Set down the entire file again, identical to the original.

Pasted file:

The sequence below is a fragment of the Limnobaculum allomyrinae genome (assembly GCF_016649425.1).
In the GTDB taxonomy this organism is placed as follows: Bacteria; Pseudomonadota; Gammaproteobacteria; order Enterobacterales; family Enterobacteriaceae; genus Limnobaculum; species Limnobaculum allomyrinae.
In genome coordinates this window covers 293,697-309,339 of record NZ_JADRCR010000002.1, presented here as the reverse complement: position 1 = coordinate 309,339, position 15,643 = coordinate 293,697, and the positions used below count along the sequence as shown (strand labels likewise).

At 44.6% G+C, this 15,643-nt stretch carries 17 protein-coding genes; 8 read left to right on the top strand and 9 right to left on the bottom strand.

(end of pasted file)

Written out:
The sequence below is a fragment of the Limnobaculum allomyrinae genome (assembly GCF_016649425.1).
In the GTDB taxonomy this organism is placed as follows: Bacteria; Pseudomonadota; Gammaproteobacteria; order Enterobacterales; family Enterobacteriaceae; genus Limnobaculum; species Limnobaculum allomyrinae.
In genome coordinates this window covers 293,697-309,339 of record NZ_JADRCR010000002.1, presented here as the reverse complement: position 1 = coordinate 309,339, position 15,643 = coordinate 293,697, and the positions used below count along the sequence as shown (strand labels likewise).

At 44.6% G+C, this 15,643-nt stretch carries 17 protein-coding genes; 8 read left to right on the top strand and 9 right to left on the bottom strand.